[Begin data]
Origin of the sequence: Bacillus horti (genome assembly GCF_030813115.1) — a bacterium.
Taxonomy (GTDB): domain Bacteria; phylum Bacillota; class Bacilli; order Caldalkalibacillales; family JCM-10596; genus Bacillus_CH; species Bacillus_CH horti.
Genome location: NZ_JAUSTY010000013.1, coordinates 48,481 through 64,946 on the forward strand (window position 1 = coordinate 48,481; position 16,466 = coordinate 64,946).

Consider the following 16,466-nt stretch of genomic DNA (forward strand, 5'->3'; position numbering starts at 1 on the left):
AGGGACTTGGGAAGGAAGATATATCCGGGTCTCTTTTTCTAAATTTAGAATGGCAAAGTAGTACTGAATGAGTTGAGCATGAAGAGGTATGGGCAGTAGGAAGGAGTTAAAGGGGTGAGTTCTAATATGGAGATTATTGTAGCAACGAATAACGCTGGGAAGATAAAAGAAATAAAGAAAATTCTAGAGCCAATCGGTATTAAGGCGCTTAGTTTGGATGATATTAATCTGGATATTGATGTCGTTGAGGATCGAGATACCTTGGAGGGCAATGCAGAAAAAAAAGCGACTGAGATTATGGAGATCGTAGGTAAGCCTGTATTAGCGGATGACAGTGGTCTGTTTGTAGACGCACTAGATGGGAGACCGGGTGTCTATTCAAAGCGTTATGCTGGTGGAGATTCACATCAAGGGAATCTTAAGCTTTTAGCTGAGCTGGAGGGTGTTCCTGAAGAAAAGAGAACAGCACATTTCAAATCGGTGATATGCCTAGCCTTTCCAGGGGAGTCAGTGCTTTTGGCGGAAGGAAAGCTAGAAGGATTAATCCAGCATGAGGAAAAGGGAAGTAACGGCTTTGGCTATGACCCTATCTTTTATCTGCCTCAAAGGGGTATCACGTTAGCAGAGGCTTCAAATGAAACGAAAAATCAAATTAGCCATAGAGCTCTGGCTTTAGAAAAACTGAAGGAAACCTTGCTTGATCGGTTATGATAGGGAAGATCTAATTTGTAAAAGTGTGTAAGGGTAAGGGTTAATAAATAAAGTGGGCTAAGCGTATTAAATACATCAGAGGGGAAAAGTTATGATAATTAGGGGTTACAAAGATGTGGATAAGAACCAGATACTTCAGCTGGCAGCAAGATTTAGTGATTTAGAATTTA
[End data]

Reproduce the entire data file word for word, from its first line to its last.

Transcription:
Origin of the sequence: Bacillus horti (genome assembly GCF_030813115.1) — a bacterium.
Taxonomy (GTDB): domain Bacteria; phylum Bacillota; class Bacilli; order Caldalkalibacillales; family JCM-10596; genus Bacillus_CH; species Bacillus_CH horti.
Genome location: NZ_JAUSTY010000013.1, coordinates 48,481 through 64,946 on the forward strand (window position 1 = coordinate 48,481; position 16,466 = coordinate 64,946).

Consider the following 16,466-nt stretch of genomic DNA (forward strand, 5'->3'; position numbering starts at 1 on the left):
AGGGACTTGGGAAGGAAGATATATCCGGGTCTCTTTTTCTAAATTTAGAATGGCAAAGTAGTACTGAATGAGTTGAGCATGAAGAGGTATGGGCAGTAGGAAGGAGTTAAAGGGGTGAGTTCTAATATGGAGATTATTGTAGCAACGAATAACGCTGGGAAGATAAAAGAAATAAAGAAAATTCTAGAGCCAATCGGTATTAAGGCGCTTAGTTTGGATGATATTAATCTGGATATTGATGTCGTTGAGGATCGAGATACCTTGGAGGGCAATGCAGAAAAAAAAGCGACTGAGATTATGGAGATCGTAGGTAAGCCTGTATTAGCGGATGACAGTGGTCTGTTTGTAGACGCACTAGATGGGAGACCGGGTGTCTATTCAAAGCGTTATGCTGGTGGAGATTCACATCAAGGGAATCTTAAGCTTTTAGCTGAGCTGGAGGGTGTTCCTGAAGAAAAGAGAACAGCACATTTCAAATCGGTGATATGCCTAGCCTTTCCAGGGGAGTCAGTGCTTTTGGCGGAAGGAAAGCTAGAAGGATTAATCCAGCATGAGGAAAAGGGAAGTAACGGCTTTGGCTATGACCCTATCTTTTATCTGCCTCAAAGGGGTATCACGTTAGCAGAGGCTTCAAATGAAACGAAAAATCAAATTAGCCATAGAGCTCTGGCTTTAGAAAAACTGAAGGAAACCTTGCTTGATCGGTTATGATAGGGAAGATCTAATTTGTAAAAGTGTGTAAGGGTAAGGGTTAATAAATAAAGTGGGCTAAGCGTATTAAATACATCAGAGGGGAAAAGTTATGATAATTAGGGGTTACAAAGATGTGGATAAGAACCAGATACTTCAGCTGGCAGCAAGATTTAGTGATTTAGAATTTA